Foreign Ministers Talks End with No Agreement Reached; Vance and Atherton Will Visit the Mideast

The Middle East talks here were sufficiently successful to warrant further contacts involving Egypt, Israel and the United States, U.S. Secretary of State Cyrus Vance said today, but there is still no agreement on a renewal of full-scale negotiations.

Vance was commenting at the end of the two-day meeting of the Israeli and Egyptian Foreign Ministers, under his chairmanship, at the closely guarded Leeds Castle, deep in the Kent countryside 40 miles southeast of London. The meeting had not broken down, like an earlier one in Jerusalem last January. Although no major decisions were taken, these exploratory talks justified further contacts. Alfred Atherton, U.S. special envoy to the Middle East, will go to the region immediately to lay the groundwork for Vance’s own trip there in two weeks.

After the talks, Israeli Foreign Minister Moshe Dayan and Egyptian Foreign Minister Mohammed Kaamel, flew by helicopter to catch their planes back home from London. Although the talks had not broken down, neither minister was unhappy that they had ended. Provisional arrangements had been made to extend them by one more day, but this did not happen.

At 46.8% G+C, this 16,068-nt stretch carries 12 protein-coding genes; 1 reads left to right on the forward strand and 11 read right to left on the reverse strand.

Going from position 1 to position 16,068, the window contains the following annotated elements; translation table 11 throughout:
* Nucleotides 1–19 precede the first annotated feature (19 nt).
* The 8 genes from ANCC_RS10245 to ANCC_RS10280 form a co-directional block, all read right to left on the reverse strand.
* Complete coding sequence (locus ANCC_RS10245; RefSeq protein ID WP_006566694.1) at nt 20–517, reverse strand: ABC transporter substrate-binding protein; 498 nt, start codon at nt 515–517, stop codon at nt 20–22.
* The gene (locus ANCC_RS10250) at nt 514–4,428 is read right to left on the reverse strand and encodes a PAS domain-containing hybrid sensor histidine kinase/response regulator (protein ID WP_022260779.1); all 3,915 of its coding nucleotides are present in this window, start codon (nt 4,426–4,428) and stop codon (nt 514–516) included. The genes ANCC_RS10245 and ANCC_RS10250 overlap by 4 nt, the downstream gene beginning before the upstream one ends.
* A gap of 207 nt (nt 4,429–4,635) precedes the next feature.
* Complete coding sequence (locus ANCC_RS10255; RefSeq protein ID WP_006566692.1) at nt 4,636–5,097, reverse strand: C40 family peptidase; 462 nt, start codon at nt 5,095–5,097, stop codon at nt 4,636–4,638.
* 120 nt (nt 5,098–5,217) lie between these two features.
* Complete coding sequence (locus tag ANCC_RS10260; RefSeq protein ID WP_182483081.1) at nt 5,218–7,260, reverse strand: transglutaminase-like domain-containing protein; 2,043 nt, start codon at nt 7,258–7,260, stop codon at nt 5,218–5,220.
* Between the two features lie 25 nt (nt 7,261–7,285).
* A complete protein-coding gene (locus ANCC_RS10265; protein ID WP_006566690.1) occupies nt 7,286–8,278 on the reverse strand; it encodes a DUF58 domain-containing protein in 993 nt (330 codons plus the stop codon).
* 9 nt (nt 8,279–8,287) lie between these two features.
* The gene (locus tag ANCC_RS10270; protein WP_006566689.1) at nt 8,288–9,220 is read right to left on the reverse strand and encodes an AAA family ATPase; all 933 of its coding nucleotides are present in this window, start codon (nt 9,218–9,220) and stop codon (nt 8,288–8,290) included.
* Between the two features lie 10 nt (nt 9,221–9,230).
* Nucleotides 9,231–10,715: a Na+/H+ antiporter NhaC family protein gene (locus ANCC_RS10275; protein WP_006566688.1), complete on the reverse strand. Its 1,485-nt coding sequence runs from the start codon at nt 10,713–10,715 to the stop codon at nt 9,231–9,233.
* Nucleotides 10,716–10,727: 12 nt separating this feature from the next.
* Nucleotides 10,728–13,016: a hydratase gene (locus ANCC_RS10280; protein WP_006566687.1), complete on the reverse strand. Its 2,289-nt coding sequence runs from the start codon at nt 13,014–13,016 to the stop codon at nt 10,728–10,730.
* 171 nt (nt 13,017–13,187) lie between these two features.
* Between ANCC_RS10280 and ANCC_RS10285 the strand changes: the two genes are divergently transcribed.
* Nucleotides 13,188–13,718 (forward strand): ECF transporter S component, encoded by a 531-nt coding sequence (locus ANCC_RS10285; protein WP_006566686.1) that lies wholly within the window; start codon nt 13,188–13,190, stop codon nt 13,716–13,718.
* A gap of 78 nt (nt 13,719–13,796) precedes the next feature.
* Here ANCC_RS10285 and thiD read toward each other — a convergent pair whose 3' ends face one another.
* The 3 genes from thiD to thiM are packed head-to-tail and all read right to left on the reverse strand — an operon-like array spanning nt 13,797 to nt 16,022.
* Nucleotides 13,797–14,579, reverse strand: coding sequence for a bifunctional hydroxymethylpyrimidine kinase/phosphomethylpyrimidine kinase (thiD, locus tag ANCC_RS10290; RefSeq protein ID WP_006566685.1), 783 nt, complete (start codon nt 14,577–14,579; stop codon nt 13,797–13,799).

Throughout the two-day meeting, Egyptian spokesmen remained bitterly critical of what they regarded as Israel’s illegal refusal to evacuate the West Bank and Gaza Strip, to grant their inhabitants self-determination, and to accept international guarantees of security.

BUSINESSLIKE, THOROUGH TALKS

However, despite the rhetoric of the official Egyptian spokesmen, the actual talks were businesslike and thorough. That was especially true of the protracted, technical dialogue between the leading legal experts of both sides when considering Israel’s 26-point plan granting limited autonomy to the Palestinian inhabitants of the disputed territories. The participants were Prof. Aharon Barak, the Israeli Attorney General, and Dr. Nabil Arabi, the Egyptian Foreign Ministry’s top lawyer.

The atmosphere on the second day had been further strained by President Anwar Sadat’s threat from Khartoum that if the talks in the castle failed, there could be no resumption of direct talks in the Middle East. Vance’s announcement that he would visit the region shortly was seen as an attempt to reassure the Egyptian President that his threat need not be carried out.

Vance also expressed his gratitude to the British government which had put the castle at their disposal and provided the heavy police guard both there and at London airport for the ministers’ arrival and departure. Yesterday, Dayan had sharply complained that it had been unnecessary to transfer the talks to the castle from the London hotel where they had originally been due to take place. Although observers here thought Dayan was being rude to the British government, his remarks may have also reflected his lack of enthusiasm for the talks being held at all.

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